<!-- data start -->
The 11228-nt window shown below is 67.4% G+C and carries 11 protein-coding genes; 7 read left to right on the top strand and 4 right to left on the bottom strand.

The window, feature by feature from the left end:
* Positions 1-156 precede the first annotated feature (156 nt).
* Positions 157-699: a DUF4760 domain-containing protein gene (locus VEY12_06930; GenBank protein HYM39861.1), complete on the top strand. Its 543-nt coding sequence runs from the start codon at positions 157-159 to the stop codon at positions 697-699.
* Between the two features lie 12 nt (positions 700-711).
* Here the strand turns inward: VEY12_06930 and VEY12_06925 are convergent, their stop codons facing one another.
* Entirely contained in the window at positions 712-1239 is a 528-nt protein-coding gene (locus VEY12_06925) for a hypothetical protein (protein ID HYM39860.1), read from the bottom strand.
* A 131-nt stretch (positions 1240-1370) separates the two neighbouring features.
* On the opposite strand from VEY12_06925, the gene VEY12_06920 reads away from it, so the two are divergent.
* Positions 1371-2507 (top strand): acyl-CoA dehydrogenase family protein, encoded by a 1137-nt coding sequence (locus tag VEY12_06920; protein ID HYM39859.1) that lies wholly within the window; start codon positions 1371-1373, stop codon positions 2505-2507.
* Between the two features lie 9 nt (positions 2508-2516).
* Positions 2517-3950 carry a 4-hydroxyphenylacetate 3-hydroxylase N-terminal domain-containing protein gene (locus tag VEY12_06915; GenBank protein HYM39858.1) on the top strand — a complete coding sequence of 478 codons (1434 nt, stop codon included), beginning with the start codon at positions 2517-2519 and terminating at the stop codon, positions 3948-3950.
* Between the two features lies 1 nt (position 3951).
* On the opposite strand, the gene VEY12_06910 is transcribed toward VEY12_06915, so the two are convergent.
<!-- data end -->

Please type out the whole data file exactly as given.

The 11228-nt window shown below is 67.4% G+C and carries 11 protein-coding genes; 7 read left to right on the top strand and 4 right to left on the bottom strand.

The window, feature by feature from the left end:
* Positions 1-156 precede the first annotated feature (156 nt).
* Positions 157-699: a DUF4760 domain-containing protein gene (locus VEY12_06930; GenBank protein HYM39861.1), complete on the top strand. Its 543-nt coding sequence runs from the start codon at positions 157-159 to the stop codon at positions 697-699.
* Between the two features lie 12 nt (positions 700-711).
* Here the strand turns inward: VEY12_06930 and VEY12_06925 are convergent, their stop codons facing one another.
* Entirely contained in the window at positions 712-1239 is a 528-nt protein-coding gene (locus VEY12_06925) for a hypothetical protein (protein ID HYM39860.1), read from the bottom strand.
* A 131-nt stretch (positions 1240-1370) separates the two neighbouring features.
* On the opposite strand from VEY12_06925, the gene VEY12_06920 reads away from it, so the two are divergent.
* Positions 1371-2507 (top strand): acyl-CoA dehydrogenase family protein, encoded by a 1137-nt coding sequence (locus tag VEY12_06920; protein ID HYM39859.1) that lies wholly within the window; start codon positions 1371-1373, stop codon positions 2505-2507.
* Between the two features lie 9 nt (positions 2508-2516).
* Positions 2517-3950 carry a 4-hydroxyphenylacetate 3-hydroxylase N-terminal domain-containing protein gene (locus tag VEY12_06915; GenBank protein HYM39858.1) on the top strand — a complete coding sequence of 478 codons (1434 nt, stop codon included), beginning with the start codon at positions 2517-2519 and terminating at the stop codon, positions 3948-3950.
* Between the two features lies 1 nt (position 3951).
* On the opposite strand, the gene VEY12_06910 is transcribed toward VEY12_06915, so the two are convergent.